Imagine attending a dance party that was suddenly overshadowed by a brutal barrage of doom and destruction. Think loud, heavy distortions and sharp, grating guitars. Picture bitter, angry shouts fused with sexual slurs emitting somewhere out of a sea of shirtless guys in tight, black pants. With this in mind, you may have a vague idea of what you’re about to be in for when listening to All Leather. Hailing from the streets of Mexicali and San Diego, All Leather consisted of Nathan Joyner on guitar, Jung Sing on drums, and Justin Pearson on vocals (Joyner and Pearson had previously been bandmates in hardcore punk collective, Some Girls). The genre is self-described as a bluntly stated, “annoying”.
In addition to being represented by Three One G, multiple albums have also been released through Dim Mak Records, starting with the five song EP, “Hung Like a Horse” in 2009. “Hung Like a Donut” followed not long after, which was a compilation of various remixes of their songs by musical contributors Otto von Schirach, Nick Sarno, His Majesty Andre, S.P.A, Sqzmylmns, and Congorock.
In 2010, the band released their first LP, the aptly in-your-face entitled album, “When I Grow Up, I Wanna Fuck Like a Girl”, inspired by an Antony Hegarty interview Pearson had heard. Totaling a relatively ephemeral 23 minutes, the ominous electronics and laser-like synth over pounding, gritty bass beats and drums fully manage to hit you like a brick. Tracks like “Dear Mother Nature, Drop Dead” and “Well Fed Fuck” bring stereotypical dance music to a new and amazingly dark place. And yet, despite the foreboding sound, throughout all of All Leather’s music, there is simultaneously an air of humor to it as well (especially apparent in their various music videos, from “Mystery Meat” to “I Don’t Hate Fags, God Does”), giving the distinct impression that the trio is deriving great pleasure from irritating and/or confusing you, openly not giving a fuck how anyone perceives their full frontal assault on musical norms.
Perhaps it is in part the admirable lack of concern for what others might think about their experimental take on the electronic dance genre that brought them considerable notoriety. The band has been remixed by the likes of notorious acts such as Japanese hardcore Melt-Banana, the Yeah Yeah Yeah’s Nick Zinner, and even an unlikely collaboration with Italian electro house duo The Bloody Beetroots, which gave way to an amusing tale chronicled in JP’s memoir “How to Lose Friends and Irritate People” (released by Three One G in 2011, along with a two flexi-disc recording of All Leather’s “We Eat Gauche Caviar”).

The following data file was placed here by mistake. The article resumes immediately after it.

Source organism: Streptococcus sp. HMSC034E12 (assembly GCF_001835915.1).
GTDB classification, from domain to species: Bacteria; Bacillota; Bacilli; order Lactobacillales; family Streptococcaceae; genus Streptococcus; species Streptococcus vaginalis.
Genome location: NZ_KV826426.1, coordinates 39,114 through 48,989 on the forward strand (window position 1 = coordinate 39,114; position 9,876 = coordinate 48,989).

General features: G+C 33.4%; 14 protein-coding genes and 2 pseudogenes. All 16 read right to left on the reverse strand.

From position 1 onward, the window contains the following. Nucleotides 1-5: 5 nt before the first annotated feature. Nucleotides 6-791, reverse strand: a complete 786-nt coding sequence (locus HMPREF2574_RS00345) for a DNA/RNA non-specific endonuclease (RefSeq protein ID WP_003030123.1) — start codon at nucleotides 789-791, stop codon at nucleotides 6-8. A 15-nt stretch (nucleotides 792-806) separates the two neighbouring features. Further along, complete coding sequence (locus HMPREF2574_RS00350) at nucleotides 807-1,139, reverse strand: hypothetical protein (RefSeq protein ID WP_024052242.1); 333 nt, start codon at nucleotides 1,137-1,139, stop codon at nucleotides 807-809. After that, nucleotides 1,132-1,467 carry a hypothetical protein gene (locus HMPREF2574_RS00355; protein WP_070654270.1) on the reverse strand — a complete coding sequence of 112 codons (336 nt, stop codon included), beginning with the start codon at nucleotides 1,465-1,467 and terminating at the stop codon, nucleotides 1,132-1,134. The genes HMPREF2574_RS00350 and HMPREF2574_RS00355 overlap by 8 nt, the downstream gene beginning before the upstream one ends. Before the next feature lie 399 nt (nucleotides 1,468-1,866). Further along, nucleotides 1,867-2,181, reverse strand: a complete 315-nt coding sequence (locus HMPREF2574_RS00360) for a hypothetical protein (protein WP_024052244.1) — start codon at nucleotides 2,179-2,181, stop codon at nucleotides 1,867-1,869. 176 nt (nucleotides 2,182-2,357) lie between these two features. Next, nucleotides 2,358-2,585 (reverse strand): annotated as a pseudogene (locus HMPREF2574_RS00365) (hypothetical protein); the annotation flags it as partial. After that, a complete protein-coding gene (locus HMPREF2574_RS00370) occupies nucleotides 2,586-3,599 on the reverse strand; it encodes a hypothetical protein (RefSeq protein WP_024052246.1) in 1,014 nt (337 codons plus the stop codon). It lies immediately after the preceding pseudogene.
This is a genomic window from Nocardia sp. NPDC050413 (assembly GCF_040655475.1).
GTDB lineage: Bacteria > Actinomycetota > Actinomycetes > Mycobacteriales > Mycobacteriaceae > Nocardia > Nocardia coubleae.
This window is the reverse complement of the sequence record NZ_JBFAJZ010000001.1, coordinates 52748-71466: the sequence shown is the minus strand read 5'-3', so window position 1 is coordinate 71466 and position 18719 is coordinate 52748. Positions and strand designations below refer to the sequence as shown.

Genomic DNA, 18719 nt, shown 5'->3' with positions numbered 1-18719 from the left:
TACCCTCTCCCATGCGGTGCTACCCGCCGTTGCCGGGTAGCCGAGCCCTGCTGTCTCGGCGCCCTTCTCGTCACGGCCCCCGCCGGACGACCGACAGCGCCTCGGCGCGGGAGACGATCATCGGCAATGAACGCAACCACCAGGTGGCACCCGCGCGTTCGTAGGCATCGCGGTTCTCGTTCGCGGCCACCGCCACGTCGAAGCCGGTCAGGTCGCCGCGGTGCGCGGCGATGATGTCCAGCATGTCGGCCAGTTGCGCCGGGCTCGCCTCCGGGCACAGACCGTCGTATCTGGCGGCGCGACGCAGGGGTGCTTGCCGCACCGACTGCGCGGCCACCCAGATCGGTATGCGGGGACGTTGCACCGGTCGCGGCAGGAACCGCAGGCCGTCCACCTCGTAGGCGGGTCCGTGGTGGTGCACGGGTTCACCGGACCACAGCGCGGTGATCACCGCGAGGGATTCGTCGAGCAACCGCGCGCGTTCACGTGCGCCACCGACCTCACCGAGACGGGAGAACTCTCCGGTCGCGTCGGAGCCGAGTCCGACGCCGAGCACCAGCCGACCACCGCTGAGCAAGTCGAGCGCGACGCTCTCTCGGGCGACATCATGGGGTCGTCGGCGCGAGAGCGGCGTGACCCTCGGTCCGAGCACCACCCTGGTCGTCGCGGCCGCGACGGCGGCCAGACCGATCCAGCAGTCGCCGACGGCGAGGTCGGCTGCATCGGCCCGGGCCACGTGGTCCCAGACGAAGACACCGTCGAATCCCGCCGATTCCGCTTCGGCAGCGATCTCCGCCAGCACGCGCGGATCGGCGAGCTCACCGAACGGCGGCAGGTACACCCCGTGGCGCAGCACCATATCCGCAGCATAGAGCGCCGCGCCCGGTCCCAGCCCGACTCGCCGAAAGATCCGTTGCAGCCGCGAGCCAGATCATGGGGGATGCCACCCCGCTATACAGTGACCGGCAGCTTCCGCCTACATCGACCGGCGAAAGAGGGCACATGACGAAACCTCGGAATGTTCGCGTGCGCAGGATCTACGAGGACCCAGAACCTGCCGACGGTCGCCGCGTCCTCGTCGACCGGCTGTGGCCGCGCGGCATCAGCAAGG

All Leather went on an indefinite hiatus in early 2012, due to the inconvenience caused by the logistics of getting members together for recording and writing new music, but returned in full force in 2014, first with the release of a 7” single entitled “An Insufficient Apology”. This single maintains the warped-post-apocalyptic-electronic genre they already claimed, but with quite possibly an even darker and heavier sound than their previous releases in the form of a title track as well as a cover of Dave Van Ronk’s tongue-in-cheek American Folk protest song, “Luang Prabang”, re-imagined from All Leather’s unique perspective: with snarling grit and electronic grime.
In the same year, the band worked on an LP entitled “Songs of Hate”. For this new material, they expanded their lineup with the addition of Alia Jyawook (of Hot Nerds) on synthesizer, and incorporated a hybrid acoustic-electric drum kit, ever-diversifying and adding nuance to their sound.
Outside of All Leather, Joyner and Pearson continue to collaborate in their two man production team, Three One G’s Leg Lifters. Joyner and Jyawook additionally play in San Diego-based Hot Nerds, and Pearson divides his time creating/playing with Retox, The Locust, and even Head Wound City, among a plethora of other projects.
– Becky DiGiglio